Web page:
Ekene Ajufo was born in Nigeria, but moved shortly after birth and spent some of her childhood all around the world. When her parents settled in the United States, she gained early experience in the medical field. Her father, a pediatrician going through residency. Her mother, a practicing registered nurse. In high school, she spent significant time volunteering at a local hospital while balancing a rigorous curriculum as a student in the International Baccalaureate program. Following high school, she attended the University of Florida (UF) and majored in Applied Physiology & Kinesiology with a specialization in Exercise Science. She participated in clinical and lab research throughout her college career and published an abstract while attending UF. Continuing her pursuits of the medical field, she currently attends Temple University School of Medicine where she is a 4th year medical student applying to Pediatric residency programs.
Interview Questions asked by SNMA National Vice-Chairperson of the Publications Committee , Jonathan R. Batson.
Good day Ekene, thank you for joining me to answer questions about your career path and journey in medicine for our premedical membership. It is much appreciated.
1. What inspired you to pursue becoming a doctor?
Seeing how much my father’s patients appreciated what he did for them and their families was incredible to me. I also enjoyed learning about the intricacies of the human body and diseases that can affect it as a young child.
2. What challenges did you face as an undergraduate & medical student? Was there ever a time when you felt discouraged or someone discouraged you from being a doctor? How did you handle that?
As a freshman, I decided to major in Biology because that was what every student who wanted to go to medical school pretty much was advised to do. I struggled in classes that were required for the major because I was not interested in learning about animal and plant biology. I knew I was going to work with humans and wanted to learn about the human body, it’s physiology, anatomy, and pathophysiology. I was told about another major that incorporated all of that: Applied Physiology & Kinesiology. I decided to go against the standard and switched my major. It was the best decision I ever made at that time in my life. I ended up excelling in my classes because I was genuinely interested in the course material and saw its relevance to my future career goals.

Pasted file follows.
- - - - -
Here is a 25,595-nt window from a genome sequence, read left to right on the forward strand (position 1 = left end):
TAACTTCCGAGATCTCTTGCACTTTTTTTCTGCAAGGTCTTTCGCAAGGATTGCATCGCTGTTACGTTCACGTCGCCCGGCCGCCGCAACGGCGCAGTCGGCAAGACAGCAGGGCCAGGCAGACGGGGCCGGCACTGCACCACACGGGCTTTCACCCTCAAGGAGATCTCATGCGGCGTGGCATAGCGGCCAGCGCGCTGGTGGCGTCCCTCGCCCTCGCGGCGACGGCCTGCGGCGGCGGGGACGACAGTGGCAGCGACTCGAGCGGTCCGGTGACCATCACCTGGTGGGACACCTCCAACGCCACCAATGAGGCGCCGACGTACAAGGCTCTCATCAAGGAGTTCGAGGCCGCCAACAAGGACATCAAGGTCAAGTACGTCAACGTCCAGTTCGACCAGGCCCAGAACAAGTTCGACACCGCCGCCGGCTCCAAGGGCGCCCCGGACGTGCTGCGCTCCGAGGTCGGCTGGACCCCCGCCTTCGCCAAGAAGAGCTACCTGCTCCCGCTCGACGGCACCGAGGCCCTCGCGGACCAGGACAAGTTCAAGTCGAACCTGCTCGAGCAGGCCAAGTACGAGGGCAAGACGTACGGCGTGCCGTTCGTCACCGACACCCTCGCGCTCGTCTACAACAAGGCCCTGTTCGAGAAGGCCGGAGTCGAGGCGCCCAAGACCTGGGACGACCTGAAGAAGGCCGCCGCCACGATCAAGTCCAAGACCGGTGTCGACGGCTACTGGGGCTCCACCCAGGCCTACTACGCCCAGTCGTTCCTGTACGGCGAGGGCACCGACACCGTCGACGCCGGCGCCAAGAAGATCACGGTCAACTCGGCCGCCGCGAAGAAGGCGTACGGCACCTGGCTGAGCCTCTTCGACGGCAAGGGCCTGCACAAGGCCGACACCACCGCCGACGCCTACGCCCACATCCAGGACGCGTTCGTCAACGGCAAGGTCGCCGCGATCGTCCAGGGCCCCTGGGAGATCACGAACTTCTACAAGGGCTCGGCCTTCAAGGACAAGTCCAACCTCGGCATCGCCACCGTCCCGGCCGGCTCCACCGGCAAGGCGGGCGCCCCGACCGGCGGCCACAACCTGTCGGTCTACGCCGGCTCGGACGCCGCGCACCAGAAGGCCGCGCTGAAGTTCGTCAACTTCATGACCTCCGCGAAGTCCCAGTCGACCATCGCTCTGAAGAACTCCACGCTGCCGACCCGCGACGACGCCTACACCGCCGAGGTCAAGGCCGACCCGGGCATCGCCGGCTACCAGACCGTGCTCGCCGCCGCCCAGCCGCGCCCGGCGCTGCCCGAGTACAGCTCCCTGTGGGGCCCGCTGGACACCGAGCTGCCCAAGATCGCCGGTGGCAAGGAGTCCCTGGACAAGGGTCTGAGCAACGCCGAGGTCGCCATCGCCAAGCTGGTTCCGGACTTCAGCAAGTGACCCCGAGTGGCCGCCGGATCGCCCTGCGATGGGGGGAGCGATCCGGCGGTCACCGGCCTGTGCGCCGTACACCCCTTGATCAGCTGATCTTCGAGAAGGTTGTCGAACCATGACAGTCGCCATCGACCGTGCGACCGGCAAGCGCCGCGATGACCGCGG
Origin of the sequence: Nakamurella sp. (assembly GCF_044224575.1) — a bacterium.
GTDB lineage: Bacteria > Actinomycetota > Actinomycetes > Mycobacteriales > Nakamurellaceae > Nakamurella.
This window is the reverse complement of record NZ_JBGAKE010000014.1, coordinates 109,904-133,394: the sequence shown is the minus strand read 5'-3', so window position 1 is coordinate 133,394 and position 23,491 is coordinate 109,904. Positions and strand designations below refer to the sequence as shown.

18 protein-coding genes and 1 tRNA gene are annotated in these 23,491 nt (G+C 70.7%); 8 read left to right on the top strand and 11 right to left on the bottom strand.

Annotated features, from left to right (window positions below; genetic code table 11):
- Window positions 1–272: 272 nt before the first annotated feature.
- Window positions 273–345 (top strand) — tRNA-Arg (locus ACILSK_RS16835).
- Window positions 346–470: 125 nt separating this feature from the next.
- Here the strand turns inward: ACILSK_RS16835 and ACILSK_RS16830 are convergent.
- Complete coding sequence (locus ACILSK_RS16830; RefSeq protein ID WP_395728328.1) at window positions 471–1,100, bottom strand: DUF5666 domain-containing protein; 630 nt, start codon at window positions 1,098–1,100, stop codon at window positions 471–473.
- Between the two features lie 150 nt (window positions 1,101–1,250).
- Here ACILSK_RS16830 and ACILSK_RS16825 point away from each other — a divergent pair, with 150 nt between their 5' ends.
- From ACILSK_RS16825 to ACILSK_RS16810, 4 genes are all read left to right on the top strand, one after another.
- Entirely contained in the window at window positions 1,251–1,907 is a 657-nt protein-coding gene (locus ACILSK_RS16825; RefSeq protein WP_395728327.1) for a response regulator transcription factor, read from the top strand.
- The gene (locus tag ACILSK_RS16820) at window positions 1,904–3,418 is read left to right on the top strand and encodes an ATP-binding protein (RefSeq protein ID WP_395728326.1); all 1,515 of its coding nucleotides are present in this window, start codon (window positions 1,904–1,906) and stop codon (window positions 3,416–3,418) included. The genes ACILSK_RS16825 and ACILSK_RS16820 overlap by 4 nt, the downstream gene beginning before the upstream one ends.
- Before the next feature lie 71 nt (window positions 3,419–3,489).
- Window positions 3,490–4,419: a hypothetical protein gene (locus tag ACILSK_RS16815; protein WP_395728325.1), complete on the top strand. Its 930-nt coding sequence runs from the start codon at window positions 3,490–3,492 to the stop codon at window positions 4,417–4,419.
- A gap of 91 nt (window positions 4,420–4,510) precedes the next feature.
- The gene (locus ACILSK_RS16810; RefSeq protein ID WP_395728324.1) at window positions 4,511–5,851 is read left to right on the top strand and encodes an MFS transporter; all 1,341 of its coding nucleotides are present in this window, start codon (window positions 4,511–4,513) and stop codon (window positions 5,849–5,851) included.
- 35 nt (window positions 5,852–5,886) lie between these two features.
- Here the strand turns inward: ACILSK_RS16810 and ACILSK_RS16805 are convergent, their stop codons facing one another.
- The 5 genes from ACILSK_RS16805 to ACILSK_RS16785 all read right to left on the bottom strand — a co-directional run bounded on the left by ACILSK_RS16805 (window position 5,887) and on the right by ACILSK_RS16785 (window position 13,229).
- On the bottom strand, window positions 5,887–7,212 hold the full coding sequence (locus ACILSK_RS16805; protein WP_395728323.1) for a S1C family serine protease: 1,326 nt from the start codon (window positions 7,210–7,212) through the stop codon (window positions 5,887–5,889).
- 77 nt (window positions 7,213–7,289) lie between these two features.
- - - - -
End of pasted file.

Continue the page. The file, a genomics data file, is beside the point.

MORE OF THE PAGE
3. How did you balance the demands of your medical education with additional obligations and challenges?
I made a schedule for myself and treated medical school like a job. Once it hit 5pm, I was done with school for the day and did other things for myself. I could leave everything “at the office” and focus my attention on my other obligations or take time out for myself to do things I enjoy like working out and cooking.
4. Please describe your participation in special programs such as volunteer work, research,or study-abroad opportunities during medical school.
I participate in Student National Medical Association at the local and regional level at my medical school. I also participated in research the summer of my first year of medical school.
5. Did you partake in any summer enrichment programs as an undergrad?
No, I spent my summers taking summer classes to fulfill my pre-med requirements.
6. Why does diversity matter not only in medical education, but in the field as well?
The people we treat, our patients, are diverse. In order to best serve them, it is important that we have an open mind to know the nuances that come with having such a diverse patient population. This makes communication better, which makes you a much better-rounded physician.
7. What advice do you have for premedical students who are embarking on a career in medicine?
Find something you love and pursue it. If you are passionate about something, do not stifle that passion, but let it take you to incredible places. Medicine has become so diverse and the admissions committees realize that and therefore look for a diverse student class. Gone are the days of needing to be a science major to become a physician. Your experience in undergrad can help you go far as a physician later on. For example, my major taught me a lot about fitness and this is something I currently am known for by my attendings. I have the opportunity to speak to patients about exercise and nutrition in a much more impactful way because of my background. In the future, I hope to specialize in pediatric weight management and I am thankful for that seemingly small decision to change my major in college.
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